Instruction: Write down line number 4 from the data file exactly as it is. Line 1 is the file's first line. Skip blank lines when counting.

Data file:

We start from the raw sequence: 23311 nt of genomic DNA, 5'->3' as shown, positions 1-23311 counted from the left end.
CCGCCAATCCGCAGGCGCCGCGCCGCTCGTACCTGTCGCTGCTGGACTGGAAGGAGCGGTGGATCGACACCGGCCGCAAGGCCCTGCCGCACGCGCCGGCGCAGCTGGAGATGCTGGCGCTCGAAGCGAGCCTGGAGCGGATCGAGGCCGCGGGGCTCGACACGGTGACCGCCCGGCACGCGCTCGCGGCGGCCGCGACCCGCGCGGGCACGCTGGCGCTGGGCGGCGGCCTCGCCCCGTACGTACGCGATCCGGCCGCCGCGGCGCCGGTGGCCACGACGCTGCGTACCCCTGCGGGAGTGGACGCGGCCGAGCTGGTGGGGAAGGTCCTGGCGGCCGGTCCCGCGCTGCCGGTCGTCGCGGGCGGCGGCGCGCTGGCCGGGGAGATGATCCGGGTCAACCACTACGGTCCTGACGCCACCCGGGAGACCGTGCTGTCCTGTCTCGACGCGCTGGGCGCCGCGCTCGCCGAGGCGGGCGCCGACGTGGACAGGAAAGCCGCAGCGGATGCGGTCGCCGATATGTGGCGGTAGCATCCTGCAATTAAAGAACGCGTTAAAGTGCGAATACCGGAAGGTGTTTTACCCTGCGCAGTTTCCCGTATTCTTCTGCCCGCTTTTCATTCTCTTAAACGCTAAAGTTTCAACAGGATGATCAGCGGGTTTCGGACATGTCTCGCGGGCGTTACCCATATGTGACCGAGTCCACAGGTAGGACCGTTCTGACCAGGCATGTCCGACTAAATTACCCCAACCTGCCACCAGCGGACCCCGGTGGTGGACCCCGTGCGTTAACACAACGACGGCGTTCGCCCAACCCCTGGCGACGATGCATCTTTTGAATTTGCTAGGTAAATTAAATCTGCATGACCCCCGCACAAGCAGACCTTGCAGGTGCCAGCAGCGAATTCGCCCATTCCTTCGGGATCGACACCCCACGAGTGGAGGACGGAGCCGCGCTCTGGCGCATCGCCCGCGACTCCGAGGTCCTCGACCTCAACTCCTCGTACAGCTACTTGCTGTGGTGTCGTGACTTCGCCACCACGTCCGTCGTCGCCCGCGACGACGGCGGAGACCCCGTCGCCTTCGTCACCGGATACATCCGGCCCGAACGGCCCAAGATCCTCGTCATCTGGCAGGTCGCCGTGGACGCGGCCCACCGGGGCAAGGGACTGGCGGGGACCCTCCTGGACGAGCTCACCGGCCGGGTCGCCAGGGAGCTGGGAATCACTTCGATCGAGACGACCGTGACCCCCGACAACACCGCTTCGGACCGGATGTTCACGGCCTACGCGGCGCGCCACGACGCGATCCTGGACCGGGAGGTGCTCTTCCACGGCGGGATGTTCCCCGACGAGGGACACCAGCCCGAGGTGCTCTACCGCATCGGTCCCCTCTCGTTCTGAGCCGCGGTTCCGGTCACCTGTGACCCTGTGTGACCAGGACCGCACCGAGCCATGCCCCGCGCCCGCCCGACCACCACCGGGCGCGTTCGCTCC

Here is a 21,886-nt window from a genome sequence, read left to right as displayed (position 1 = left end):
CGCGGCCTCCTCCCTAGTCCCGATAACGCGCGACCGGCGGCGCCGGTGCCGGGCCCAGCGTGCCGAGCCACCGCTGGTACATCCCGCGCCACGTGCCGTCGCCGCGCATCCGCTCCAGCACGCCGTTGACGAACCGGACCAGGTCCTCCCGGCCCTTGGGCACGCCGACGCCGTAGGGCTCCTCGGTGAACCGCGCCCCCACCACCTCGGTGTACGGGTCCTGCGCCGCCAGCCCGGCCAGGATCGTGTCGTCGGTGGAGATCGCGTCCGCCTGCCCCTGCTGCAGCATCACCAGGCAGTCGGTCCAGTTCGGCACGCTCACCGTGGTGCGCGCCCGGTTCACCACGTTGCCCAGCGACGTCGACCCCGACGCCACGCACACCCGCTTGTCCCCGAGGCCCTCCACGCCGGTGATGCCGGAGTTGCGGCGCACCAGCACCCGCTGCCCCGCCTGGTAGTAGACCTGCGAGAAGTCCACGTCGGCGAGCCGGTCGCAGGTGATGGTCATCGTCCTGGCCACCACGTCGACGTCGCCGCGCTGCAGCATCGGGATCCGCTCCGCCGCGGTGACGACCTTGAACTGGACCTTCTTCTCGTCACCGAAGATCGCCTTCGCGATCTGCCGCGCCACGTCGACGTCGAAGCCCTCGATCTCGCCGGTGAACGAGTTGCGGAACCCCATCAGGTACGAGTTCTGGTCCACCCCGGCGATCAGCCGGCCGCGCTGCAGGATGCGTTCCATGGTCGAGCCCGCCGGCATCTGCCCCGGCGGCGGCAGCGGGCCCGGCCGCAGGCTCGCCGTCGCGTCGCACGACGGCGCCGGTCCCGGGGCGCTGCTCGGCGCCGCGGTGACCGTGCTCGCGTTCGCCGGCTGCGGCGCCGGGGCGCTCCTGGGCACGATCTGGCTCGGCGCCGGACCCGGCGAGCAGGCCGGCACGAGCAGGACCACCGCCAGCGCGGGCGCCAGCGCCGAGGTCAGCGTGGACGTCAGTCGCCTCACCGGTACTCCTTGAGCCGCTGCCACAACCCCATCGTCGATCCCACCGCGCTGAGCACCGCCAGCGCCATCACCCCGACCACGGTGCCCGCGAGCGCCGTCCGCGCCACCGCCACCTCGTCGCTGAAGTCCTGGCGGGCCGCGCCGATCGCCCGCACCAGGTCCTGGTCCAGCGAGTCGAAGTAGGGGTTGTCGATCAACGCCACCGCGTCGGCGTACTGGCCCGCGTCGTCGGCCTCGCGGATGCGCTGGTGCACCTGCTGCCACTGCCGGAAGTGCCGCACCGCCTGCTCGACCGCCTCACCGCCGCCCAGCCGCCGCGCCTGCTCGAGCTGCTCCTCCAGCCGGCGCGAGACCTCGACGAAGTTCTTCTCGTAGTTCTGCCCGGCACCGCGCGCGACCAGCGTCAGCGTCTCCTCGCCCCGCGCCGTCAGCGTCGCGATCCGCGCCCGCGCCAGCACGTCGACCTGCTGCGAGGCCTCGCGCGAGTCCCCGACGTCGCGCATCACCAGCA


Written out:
CGCGGCCTCCTCCCTAGTCCCGATAACGCGCGACCGGCGGCGCCGGTGCCGGGCCCAGCGTGCCGAGCCACCGCTGGTACATCCCGCGCCACGTGCCGTCGCCGCGCATCCGCTCCAGCACGCCGTTGACGAACCGGACCAGGTCCTCCCGGCCCTTGGGCACGCCGACGCCGTAGGGCTCCTCGGTGAACCGCGCCCCCACCACCTCGGTGTACGGGTCCTGCGCCGCCAGCCCGGCCAGGATCGTGTCGTCGGTGGAGATCGCGTCCGCCTGCCCCTGCTGCAGCATCACCAGGCAGTCGGTCCAGTTCGGCACGCTCACCGTGGTGCGCGCCCGGTTCACCACGTTGCCCAGCGACGTCGACCCCGACGCCACGCACACCCGCTTGTCCCCGAGGCCCTCCACGCCGGTGATGCCGGAGTTGCGGCGCACCAGCACCCGCTGCCCCGCCTGGTAGTAGACCTGCGAGAAGTCCACGTCGGCGAGCCGGTCGCAGGTGATGGTCATCGTCCTGGCCACCACGTCGACGTCGCCGCGCTGCAGCATCGGGATCCGCTCCGCCGCGGTGACGACCTTGAACTGGACCTTCTTCTCGTCACCGAAGATCGCCTTCGCGATCTGCCGCGCCACGTCGACGTCGAAGCCCTCGATCTCGCCGGTGAACGAGTTGCGGAACCCCATCAGGTACGAGTTCTGGTCCACCCCGGCGATCAGCCGGCCGCGCTGCAGGATGCGTTCCATGGTCGAGCCCGCCGGCATCTGCCCCGGCGGCGGCAGCGGGCCCGGCCGCAGGCTCGCCGTCGCGTCGCACGACGGCGCCGGTCCCGGGGCGCTGCTCGGCGCCGCGGTGACCGTGCTCGCGTTCGCCGGCTGCGGCGCCGGGGCGCTCCTGGGCACGATCTGGCTCGGCGCCGGACCCGGCGAGCAGGCCGGCACGAGCAGGACCACCGCCAGCGCGGGCGCCAGCGCCGAGGTCAGCGTGGACGTCAGTCGCCTCACCGGTACTCCTTGAGCCGCTGCCACAACCCCATCGTCGATCCCACCGCGCTGAGCACCGCCAGCGCCATCACCCCGACCACGGTGCCCGCGAGCGCCGTCCGCGCCACCGCCACCTCGTCGCTGAAGTCCTGGCGGGCCGCGCCGATCGCCCGCACCAGGTCCTGGTCCAGCGAGTCGAAGTAGGGGTTGTCGATCAACGCCACCGCGTCGGCGTACTGGCCCGCGTCGTCGGCCTCGCGGATGCGCTGGTGCACCTGCTGCCACTGCCGGAAGTGCCGCACCGCCTGCTCGACCGCCTCACCGCCGCCCAGCCGCCGCGCCTGCTCGAGCTGCTCCTCCAGCCGGCGCGAGACCTCGACGAAGTTCTTCTCGTAGTTCTGCCCGGCACCGCGCGCGACCAGCGTCAGCGTCTCCTCGCCCCGCGCCGTCAGCGTCGCGATCCGCGCCCGCGCCAGCACGTCGACCTGCTGCGAGGCCTCGCGCGAGTCCCCGACGTCGCGCATCACCAGCA